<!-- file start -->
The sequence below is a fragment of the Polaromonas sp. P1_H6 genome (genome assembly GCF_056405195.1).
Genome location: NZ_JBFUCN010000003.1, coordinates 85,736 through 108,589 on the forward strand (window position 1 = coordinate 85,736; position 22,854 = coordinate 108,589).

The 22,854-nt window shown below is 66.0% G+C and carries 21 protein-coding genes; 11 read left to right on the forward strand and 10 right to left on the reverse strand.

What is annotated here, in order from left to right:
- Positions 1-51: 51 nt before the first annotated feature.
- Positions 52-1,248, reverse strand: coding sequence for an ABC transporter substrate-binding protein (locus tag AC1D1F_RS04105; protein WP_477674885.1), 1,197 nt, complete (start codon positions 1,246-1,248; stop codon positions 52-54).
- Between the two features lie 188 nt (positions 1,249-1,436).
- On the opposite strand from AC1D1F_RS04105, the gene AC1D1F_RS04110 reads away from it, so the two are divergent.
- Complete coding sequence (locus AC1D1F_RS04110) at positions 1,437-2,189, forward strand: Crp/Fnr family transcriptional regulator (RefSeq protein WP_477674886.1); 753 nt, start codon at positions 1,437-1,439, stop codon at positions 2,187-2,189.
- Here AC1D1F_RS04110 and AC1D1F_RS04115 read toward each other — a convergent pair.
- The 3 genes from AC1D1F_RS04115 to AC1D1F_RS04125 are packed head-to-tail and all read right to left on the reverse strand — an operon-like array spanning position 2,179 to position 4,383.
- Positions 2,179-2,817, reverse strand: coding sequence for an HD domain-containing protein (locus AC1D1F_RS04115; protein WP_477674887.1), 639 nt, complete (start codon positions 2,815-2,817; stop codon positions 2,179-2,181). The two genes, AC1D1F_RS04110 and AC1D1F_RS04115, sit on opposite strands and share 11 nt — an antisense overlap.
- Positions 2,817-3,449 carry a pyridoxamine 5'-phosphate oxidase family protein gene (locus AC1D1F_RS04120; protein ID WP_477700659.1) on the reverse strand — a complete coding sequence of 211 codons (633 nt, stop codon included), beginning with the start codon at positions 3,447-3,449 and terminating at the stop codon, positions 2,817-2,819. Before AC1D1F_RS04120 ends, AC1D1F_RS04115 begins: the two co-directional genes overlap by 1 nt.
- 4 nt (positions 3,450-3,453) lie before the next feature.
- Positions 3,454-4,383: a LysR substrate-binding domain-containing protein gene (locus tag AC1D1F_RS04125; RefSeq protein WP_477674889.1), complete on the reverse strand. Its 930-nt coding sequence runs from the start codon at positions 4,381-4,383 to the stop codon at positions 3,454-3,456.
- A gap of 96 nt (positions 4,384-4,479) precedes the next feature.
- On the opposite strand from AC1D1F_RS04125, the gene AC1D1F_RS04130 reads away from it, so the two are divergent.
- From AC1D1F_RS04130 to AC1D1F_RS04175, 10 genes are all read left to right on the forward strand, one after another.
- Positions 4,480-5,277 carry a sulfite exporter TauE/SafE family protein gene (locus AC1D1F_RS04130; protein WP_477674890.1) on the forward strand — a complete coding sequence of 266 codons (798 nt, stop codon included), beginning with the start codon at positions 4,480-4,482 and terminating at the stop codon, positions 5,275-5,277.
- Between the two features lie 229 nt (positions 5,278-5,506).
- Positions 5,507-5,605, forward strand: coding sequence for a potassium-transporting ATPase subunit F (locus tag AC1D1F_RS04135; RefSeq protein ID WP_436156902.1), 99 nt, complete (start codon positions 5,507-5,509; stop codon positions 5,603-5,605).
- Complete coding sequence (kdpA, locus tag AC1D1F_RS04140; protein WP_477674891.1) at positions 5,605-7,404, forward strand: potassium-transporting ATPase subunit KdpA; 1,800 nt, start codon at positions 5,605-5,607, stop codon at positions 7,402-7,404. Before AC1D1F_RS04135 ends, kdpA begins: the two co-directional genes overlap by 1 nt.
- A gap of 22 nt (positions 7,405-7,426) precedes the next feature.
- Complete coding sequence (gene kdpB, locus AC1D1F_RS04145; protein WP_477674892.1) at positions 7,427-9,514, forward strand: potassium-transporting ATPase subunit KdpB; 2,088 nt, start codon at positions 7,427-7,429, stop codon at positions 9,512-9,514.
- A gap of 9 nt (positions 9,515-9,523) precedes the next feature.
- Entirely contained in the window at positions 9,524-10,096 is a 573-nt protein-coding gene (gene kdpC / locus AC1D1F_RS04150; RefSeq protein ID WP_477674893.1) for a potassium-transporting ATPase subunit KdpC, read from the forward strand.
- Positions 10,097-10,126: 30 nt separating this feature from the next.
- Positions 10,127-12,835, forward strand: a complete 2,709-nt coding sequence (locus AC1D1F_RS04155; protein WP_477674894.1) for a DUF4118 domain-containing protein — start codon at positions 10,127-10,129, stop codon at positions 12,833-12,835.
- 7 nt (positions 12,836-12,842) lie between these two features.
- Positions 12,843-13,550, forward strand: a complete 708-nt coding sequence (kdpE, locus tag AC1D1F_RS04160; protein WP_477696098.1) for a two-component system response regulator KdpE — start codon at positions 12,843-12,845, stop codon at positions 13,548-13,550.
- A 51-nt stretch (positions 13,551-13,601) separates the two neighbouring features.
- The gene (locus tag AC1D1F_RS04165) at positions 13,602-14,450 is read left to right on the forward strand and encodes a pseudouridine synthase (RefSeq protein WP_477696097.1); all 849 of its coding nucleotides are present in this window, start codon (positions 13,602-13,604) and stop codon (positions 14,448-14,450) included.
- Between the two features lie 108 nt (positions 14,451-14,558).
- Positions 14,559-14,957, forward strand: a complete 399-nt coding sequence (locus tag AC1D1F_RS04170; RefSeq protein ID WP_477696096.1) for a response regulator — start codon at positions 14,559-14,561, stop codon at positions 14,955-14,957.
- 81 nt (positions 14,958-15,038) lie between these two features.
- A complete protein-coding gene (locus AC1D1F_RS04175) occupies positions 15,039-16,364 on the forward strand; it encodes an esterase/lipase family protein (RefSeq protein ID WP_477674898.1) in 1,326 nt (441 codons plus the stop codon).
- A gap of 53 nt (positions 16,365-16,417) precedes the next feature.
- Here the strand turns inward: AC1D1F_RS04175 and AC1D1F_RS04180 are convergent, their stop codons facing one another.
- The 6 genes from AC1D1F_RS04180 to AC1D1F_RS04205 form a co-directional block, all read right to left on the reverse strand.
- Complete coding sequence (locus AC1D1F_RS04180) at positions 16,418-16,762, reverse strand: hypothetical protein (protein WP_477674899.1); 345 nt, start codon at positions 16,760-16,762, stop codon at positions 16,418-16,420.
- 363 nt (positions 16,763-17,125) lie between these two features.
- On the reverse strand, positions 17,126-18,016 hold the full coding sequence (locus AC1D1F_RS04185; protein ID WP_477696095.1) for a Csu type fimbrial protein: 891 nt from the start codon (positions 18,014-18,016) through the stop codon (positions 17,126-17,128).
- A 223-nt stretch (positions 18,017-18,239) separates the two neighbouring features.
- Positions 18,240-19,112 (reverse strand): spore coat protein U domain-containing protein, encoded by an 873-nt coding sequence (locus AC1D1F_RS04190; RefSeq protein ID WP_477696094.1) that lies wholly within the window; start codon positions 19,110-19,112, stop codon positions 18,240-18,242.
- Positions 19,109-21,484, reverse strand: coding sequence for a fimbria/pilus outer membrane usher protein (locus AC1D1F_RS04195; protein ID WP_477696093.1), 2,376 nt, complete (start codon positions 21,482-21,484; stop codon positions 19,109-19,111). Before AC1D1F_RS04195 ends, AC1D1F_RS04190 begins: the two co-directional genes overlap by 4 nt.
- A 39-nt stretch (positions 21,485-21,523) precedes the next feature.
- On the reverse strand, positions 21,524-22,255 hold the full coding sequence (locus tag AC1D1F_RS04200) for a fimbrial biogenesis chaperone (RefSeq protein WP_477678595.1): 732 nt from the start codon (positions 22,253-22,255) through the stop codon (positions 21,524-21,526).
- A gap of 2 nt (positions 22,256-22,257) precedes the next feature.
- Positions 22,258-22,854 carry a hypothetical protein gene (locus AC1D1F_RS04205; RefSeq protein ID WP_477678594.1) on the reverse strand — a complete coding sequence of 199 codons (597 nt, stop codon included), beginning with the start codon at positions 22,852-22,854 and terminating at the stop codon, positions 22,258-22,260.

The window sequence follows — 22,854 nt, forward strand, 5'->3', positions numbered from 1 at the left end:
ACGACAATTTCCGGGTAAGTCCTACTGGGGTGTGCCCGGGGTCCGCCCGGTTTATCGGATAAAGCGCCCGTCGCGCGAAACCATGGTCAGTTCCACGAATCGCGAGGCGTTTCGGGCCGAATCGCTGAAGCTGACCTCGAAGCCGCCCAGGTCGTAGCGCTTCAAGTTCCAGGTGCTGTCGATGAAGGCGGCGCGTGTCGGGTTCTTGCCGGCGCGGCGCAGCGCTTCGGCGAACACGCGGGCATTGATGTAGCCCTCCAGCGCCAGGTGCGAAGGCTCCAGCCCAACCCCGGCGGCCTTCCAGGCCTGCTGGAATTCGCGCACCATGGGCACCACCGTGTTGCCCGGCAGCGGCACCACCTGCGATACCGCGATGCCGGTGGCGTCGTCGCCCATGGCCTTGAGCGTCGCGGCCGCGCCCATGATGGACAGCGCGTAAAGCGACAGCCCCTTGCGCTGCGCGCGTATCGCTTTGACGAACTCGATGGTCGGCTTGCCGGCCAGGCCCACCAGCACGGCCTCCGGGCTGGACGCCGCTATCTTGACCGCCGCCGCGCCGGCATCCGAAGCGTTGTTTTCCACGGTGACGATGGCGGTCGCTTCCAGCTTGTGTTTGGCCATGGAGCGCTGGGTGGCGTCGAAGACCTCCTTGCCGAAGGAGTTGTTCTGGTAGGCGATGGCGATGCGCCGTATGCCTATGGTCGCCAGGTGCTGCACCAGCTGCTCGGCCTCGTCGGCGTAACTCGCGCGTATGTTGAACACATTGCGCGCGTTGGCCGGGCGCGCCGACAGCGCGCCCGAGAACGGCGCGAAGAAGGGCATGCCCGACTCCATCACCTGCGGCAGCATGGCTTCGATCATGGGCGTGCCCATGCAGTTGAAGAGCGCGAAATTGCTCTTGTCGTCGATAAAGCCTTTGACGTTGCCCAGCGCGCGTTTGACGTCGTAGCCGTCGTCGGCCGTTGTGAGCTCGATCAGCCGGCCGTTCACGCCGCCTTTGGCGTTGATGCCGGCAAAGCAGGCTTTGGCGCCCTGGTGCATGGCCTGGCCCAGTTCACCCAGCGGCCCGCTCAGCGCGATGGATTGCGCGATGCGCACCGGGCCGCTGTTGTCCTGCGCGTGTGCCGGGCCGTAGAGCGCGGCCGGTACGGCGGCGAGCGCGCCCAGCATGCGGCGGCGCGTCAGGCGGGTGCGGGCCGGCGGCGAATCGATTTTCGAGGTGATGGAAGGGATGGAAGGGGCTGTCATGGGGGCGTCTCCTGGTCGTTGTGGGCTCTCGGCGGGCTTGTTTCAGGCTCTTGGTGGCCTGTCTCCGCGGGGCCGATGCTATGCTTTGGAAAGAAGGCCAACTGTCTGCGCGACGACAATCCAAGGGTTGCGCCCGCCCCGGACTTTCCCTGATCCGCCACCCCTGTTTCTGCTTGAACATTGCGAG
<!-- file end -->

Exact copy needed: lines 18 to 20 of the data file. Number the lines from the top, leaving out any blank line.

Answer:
- From AC1D1F_RS04130 to AC1D1F_RS04175, 10 genes are all read left to right on the forward strand, one after another.
- Positions 4,480-5,277 carry a sulfite exporter TauE/SafE family protein gene (locus AC1D1F_RS04130; protein WP_477674890.1) on the forward strand — a complete coding sequence of 266 codons (798 nt, stop codon included), beginning with the start codon at positions 4,480-4,482 and terminating at the stop codon, positions 5,275-5,277.
- Between the two features lie 229 nt (positions 5,278-5,506).